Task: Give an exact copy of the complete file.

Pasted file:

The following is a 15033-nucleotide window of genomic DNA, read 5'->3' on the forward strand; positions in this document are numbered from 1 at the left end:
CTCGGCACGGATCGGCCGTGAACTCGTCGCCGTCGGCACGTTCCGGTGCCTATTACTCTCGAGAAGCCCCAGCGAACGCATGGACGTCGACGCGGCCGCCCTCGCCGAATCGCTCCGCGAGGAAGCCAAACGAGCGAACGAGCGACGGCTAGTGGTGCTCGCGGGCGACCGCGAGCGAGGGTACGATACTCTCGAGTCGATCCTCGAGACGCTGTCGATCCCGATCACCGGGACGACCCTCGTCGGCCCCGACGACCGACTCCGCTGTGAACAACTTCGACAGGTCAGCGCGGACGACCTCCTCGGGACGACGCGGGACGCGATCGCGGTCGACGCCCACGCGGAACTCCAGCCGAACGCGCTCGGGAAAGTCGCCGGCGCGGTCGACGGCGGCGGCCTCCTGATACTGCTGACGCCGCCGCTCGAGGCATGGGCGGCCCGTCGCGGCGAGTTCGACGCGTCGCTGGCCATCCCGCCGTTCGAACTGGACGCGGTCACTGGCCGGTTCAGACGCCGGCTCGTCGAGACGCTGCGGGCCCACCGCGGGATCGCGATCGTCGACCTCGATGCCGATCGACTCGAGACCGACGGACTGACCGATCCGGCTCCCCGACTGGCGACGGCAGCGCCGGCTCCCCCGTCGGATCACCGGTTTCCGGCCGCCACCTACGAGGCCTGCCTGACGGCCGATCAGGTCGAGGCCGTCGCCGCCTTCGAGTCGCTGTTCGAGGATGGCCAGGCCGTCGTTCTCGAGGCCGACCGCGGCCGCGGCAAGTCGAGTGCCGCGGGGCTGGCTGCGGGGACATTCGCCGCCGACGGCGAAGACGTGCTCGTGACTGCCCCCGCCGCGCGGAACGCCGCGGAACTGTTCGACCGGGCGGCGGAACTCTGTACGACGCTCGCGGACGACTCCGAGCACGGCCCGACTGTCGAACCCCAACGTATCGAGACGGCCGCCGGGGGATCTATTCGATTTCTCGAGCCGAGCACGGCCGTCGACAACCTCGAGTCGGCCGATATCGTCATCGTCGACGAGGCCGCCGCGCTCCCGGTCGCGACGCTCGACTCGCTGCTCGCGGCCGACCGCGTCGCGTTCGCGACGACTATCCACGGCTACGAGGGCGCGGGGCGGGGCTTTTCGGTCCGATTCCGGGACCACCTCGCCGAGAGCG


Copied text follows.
The following is a 15033-nucleotide window of genomic DNA, read 5'->3' on the forward strand; positions in this document are numbered from 1 at the left end:
CTCGGCACGGATCGGCCGTGAACTCGTCGCCGTCGGCACGTTCCGGTGCCTATTACTCTCGAGAAGCCCCAGCGAACGCATGGACGTCGACGCGGCCGCCCTCGCCGAATCGCTCCGCGAGGAAGCCAAACGAGCGAACGAGCGACGGCTAGTGGTGCTCGCGGGCGACCGCGAGCGAGGGTACGATACTCTCGAGTCGATCCTCGAGACGCTGTCGATCCCGATCACCGGGACGACCCTCGTCGGCCCCGACGACCGACTCCGCTGTGAACAACTTCGACAGGTCAGCGCGGACGACCTCCTCGGGACGACGCGGGACGCGATCGCGGTCGACGCCCACGCGGAACTCCAGCCGAACGCGCTCGGGAAAGTCGCCGGCGCGGTCGACGGCGGCGGCCTCCTGATACTGCTGACGCCGCCGCTCGAGGCATGGGCGGCCCGTCGCGGCGAGTTCGACGCGTCGCTGGCCATCCCGCCGTTCGAACTGGACGCGGTCACTGGCCGGTTCAGACGCCGGCTCGTCGAGACGCTGCGGGCCCACCGCGGGATCGCGATCGTCGACCTCGATGCCGATCGACTCGAGACCGACGGACTGACCGATCCGGCTCCCCGACTGGCGACGGCAGCGCCGGCTCCCCCGTCGGATCACCGGTTTCCGGCCGCCACCTACGAGGCCTGCCTGACGGCCGATCAGGTCGAGGCCGTCGCCGCCTTCGAGTCGCTGTTCGAGGATGGCCAGGCCGTCGTTCTCGAGGCCGACCGCGGCCGCGGCAAGTCGAGTGCCGCGGGGCTGGCTGCGGGGACATTCGCCGCCGACGGCGAAGACGTGCTCGTGACTGCCCCCGCCGCGCGGAACGCCGCGGAACTGTTCGACCGGGCGGCGGAACTCTGTACGACGCTCGCGGACGACTCCGAGCACGGCCCGACTGTCGAACCCCAACGTATCGAGACGGCCGCCGGGGGATCTATTCGATTTCTCGAGCCGAGCACGGCCGTCGACAACCTCGAGTCGGCCGATATCGTCATCGTCGACGAGGCCGCCGCGCTCCCGGTCGCGACGCTCGACTCGCTGCTCGCGGCCGACCGCGTCGCGTTCGCGACGACTATCCACGGCTACGAGGGCGCGGGGCGGGGCTTTTCGGTCCGATTCCGGGACCACCTCGCCGAGAGCG